July 7, 2021
In the previous three-monthly articles, MetaFarms analyzed and wrote about how nursery, finishing, and marketing aspects were impacted by the COVID-19 virus and the subsequent packing plant closures in 2020. As many packing plants closed for human safety concerns the backlog of market hogs quickly began to accumulate. Producers scrambled to find alternate options to market their pigs, slow down pig growth and maximize barn utilization. In this month’s article, analysis will be done on the impact of the events on single-stocked wean-to-finish groups.
W2F closed group analysis was performed utilizing the MetaFarms Ag Platform with specific focus on the United States (U.S.) customers only. In the calendar year 2020, the US MetaFarms customers had slightly more than 3,300 closeouts (3,367) with total pigs started over 8,000,000. Characteristics of a single-stocked W2F group would be a starting average weight around 12 pounds with an ending average weight out of 285 pounds. Pigs are normally on feed for around 160 days, have an average daily gain (ADG) of a 1.60 and have a feed efficiency (FCR) of 2.60. As previously stated, W2F groups are generally on feed for 160 days, or a little over five months. Groups starting in August 2019 would not close out until January or February 2020 whereas groups starting in January 2020 would close out in June or July 2020.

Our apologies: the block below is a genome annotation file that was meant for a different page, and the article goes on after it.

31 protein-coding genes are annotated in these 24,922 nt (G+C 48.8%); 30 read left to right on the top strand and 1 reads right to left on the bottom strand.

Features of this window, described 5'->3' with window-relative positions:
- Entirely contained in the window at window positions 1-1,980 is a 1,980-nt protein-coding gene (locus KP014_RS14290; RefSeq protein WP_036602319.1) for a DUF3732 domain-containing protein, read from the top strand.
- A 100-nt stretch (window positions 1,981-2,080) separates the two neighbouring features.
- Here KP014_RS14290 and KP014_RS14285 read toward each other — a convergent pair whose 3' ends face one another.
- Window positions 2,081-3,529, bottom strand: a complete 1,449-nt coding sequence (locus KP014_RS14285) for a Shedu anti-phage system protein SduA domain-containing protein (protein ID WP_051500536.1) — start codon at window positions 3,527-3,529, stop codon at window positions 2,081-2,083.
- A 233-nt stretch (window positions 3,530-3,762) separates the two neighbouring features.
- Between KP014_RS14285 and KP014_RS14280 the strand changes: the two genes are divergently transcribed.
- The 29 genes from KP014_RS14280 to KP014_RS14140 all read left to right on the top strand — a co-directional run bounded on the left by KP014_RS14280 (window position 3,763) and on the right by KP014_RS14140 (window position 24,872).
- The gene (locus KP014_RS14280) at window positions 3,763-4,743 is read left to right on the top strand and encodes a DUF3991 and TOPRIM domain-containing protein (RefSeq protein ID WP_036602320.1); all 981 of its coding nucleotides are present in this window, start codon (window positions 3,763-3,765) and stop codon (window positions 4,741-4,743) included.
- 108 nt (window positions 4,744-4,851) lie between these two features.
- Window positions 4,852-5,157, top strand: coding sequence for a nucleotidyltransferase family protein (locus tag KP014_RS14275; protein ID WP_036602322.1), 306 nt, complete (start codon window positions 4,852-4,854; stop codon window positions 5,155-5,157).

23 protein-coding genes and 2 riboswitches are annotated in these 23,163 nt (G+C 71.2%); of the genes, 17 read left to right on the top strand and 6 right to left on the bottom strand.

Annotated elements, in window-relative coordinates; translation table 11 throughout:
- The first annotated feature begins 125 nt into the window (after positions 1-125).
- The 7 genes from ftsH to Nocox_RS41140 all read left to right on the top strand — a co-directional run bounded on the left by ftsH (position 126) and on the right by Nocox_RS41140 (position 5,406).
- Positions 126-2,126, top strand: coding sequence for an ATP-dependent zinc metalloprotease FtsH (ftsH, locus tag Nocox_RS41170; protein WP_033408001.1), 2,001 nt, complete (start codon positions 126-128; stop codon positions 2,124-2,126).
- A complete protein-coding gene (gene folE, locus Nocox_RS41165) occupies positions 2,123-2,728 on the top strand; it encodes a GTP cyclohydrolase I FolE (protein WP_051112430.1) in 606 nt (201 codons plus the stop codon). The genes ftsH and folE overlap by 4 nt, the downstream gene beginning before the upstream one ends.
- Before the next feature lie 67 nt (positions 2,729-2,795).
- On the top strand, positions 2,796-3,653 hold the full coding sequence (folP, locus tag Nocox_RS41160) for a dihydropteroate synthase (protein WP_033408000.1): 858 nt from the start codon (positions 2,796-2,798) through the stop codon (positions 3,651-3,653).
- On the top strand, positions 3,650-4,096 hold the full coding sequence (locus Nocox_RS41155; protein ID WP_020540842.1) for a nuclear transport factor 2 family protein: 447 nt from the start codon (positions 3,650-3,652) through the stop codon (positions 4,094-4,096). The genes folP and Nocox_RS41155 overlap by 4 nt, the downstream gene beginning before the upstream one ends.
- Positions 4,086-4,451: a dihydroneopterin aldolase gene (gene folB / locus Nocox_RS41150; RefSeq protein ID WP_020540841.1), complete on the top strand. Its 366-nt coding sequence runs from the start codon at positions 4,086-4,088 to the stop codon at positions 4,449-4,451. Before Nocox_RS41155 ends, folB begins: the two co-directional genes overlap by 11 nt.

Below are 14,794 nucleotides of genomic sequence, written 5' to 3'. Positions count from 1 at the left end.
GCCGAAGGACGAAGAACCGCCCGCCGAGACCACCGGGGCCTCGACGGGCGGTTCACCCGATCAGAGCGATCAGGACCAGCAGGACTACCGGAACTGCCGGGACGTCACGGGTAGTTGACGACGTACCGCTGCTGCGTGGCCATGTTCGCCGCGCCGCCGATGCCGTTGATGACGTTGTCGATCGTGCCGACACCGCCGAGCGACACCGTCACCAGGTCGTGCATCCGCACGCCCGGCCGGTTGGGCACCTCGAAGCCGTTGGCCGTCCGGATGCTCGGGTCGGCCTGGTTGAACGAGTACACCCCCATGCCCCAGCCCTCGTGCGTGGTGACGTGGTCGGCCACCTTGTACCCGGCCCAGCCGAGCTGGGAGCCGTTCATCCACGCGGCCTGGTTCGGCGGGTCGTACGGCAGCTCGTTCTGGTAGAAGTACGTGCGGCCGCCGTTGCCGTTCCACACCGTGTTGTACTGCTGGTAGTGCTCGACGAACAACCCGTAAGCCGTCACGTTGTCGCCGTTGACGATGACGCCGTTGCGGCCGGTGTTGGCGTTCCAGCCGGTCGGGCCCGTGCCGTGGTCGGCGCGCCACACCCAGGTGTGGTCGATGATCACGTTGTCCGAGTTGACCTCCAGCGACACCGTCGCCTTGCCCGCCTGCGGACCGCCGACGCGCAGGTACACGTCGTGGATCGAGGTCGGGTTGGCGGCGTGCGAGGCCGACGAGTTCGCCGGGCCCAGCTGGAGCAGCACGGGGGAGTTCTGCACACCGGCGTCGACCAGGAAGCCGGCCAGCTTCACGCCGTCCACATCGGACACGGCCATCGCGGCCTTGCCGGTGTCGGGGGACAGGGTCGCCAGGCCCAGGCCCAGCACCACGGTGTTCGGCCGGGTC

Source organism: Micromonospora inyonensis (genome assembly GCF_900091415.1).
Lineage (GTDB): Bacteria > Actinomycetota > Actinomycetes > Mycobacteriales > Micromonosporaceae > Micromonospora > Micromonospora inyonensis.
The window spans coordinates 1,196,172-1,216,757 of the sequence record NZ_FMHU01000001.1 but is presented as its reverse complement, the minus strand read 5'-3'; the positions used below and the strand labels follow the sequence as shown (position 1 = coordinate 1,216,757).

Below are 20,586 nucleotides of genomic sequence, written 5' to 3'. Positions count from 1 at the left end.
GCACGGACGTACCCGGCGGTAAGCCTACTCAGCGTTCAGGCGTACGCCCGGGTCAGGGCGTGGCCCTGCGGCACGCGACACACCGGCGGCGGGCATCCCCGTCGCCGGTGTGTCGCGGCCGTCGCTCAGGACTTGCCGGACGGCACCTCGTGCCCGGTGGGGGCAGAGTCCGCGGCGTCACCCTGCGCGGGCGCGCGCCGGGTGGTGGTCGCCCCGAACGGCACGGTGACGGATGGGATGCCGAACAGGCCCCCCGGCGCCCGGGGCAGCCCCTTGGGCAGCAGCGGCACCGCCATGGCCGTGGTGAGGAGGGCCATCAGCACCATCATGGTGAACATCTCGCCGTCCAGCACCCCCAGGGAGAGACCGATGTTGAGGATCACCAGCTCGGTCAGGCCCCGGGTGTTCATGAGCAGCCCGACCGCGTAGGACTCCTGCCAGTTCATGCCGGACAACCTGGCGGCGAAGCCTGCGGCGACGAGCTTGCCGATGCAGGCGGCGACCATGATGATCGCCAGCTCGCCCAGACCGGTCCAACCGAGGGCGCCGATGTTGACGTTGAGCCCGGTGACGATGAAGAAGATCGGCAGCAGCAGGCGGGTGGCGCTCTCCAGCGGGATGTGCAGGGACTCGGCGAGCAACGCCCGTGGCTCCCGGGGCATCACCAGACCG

First, it is important to understand what makes up a single-stocked W2F group. When determining what a single-stocked group is, MetaFarms looks at percentage of animals transferred out of a group. W2F groups that transferred (pigs moved from one active group to another active group) more than 10%, of the pigs started, are removed from the benchmarking analysis. Removing these groups allows the remaining groups to be compared by performance and costs on a more “apples-to-apples” perspective.
On April 7, 2020, the first packing plant temporarily closed, whereas on April 23, 2020, nearly 25% of the packing capacity was unavailable for pork producers. Graph 1 shows the monthly differences in average days on feed (Avg DOF) between 2018 to 2020 for W2F groups based on their group start date. Data shows an additional 5-10 days on feed for those groups started back in August/September 2019 which were on schedule to be marketed amid plant closures in April/May 2020. The data also shows that groups started in June and July 2020 (which would closed out in the later parts of 2020) had their feed diets modified for slower growth to adhere to unknown packing plant availability.
Pork producers constantly focus on ways to keep pigs healthy, which, in turn, lowers mortalities. In the future, when looking back at 2020, the higher-than-normal mortality rates cannot be blamed as much as PEDV, flu, mycoplasma, and even PRRS. The main culprit was the COVID-19 virus and the impact that it had in the pork industry.
Graph 2 shows a three-year monthly mortality rate for single-stocked W2F groups based on the start date. As a reminder, those groups closed out in November 2020 would have started in May or June timeframe. Graph 2 shows how the April 2020 plant closures, and thus backlog of market hogs, started off a steady uptick in mortality rates. 2020 had started off with four straight months lower than the previous two years, but after the year was all said and done, the yearly W2F mortality rate finished off with an average of 6.16, 0.30% higher than 2019 (5.1% change). Comparing July 2020 to July 2019 alone saw a nearly 2% increase (1.90% or 37.8% change).